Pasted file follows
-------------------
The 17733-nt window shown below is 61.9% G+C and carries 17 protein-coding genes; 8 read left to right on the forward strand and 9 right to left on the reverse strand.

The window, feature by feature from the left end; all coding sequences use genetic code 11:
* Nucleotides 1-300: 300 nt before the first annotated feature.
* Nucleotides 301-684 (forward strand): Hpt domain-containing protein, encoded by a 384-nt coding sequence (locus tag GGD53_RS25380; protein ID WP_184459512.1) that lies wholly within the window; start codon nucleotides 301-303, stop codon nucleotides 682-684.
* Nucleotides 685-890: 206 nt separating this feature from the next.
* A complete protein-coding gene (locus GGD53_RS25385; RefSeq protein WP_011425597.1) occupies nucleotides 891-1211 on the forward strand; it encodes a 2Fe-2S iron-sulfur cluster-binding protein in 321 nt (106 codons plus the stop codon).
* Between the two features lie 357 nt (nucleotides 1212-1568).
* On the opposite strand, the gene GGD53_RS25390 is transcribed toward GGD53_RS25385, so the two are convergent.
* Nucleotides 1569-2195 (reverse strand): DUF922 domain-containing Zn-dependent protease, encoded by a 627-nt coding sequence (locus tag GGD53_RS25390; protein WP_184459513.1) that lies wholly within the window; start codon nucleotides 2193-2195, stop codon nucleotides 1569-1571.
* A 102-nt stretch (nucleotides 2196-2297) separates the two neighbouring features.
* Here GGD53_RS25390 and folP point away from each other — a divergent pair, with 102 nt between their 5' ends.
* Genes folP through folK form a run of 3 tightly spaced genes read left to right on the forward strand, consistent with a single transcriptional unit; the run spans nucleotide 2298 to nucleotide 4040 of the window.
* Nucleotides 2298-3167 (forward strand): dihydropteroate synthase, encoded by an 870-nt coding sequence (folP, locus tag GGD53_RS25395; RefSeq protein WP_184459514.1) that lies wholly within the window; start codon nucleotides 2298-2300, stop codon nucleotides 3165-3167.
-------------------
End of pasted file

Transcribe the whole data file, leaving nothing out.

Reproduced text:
The 17733-nt window shown below is 61.9% G+C and carries 17 protein-coding genes; 8 read left to right on the forward strand and 9 right to left on the reverse strand.

The window, feature by feature from the left end; all coding sequences use genetic code 11:
* Nucleotides 1-300: 300 nt before the first annotated feature.
* Nucleotides 301-684 (forward strand): Hpt domain-containing protein, encoded by a 384-nt coding sequence (locus tag GGD53_RS25380; protein ID WP_184459512.1) that lies wholly within the window; start codon nucleotides 301-303, stop codon nucleotides 682-684.
* Nucleotides 685-890: 206 nt separating this feature from the next.
* A complete protein-coding gene (locus GGD53_RS25385; RefSeq protein WP_011425597.1) occupies nucleotides 891-1211 on the forward strand; it encodes a 2Fe-2S iron-sulfur cluster-binding protein in 321 nt (106 codons plus the stop codon).
* Between the two features lie 357 nt (nucleotides 1212-1568).
* On the opposite strand, the gene GGD53_RS25390 is transcribed toward GGD53_RS25385, so the two are convergent.
* Nucleotides 1569-2195 (reverse strand): DUF922 domain-containing Zn-dependent protease, encoded by a 627-nt coding sequence (locus tag GGD53_RS25390; protein WP_184459513.1) that lies wholly within the window; start codon nucleotides 2193-2195, stop codon nucleotides 1569-1571.
* A 102-nt stretch (nucleotides 2196-2297) separates the two neighbouring features.
* Here GGD53_RS25390 and folP point away from each other — a divergent pair, with 102 nt between their 5' ends.
* Genes folP through folK form a run of 3 tightly spaced genes read left to right on the forward strand, consistent with a single transcriptional unit; the run spans nucleotide 2298 to nucleotide 4040 of the window.
* Nucleotides 2298-3167 (forward strand): dihydropteroate synthase, encoded by an 870-nt coding sequence (folP, locus tag GGD53_RS25395; RefSeq protein WP_184459514.1) that lies wholly within the window; start codon nucleotides 2298-2300, stop codon nucleotides 3165-3167.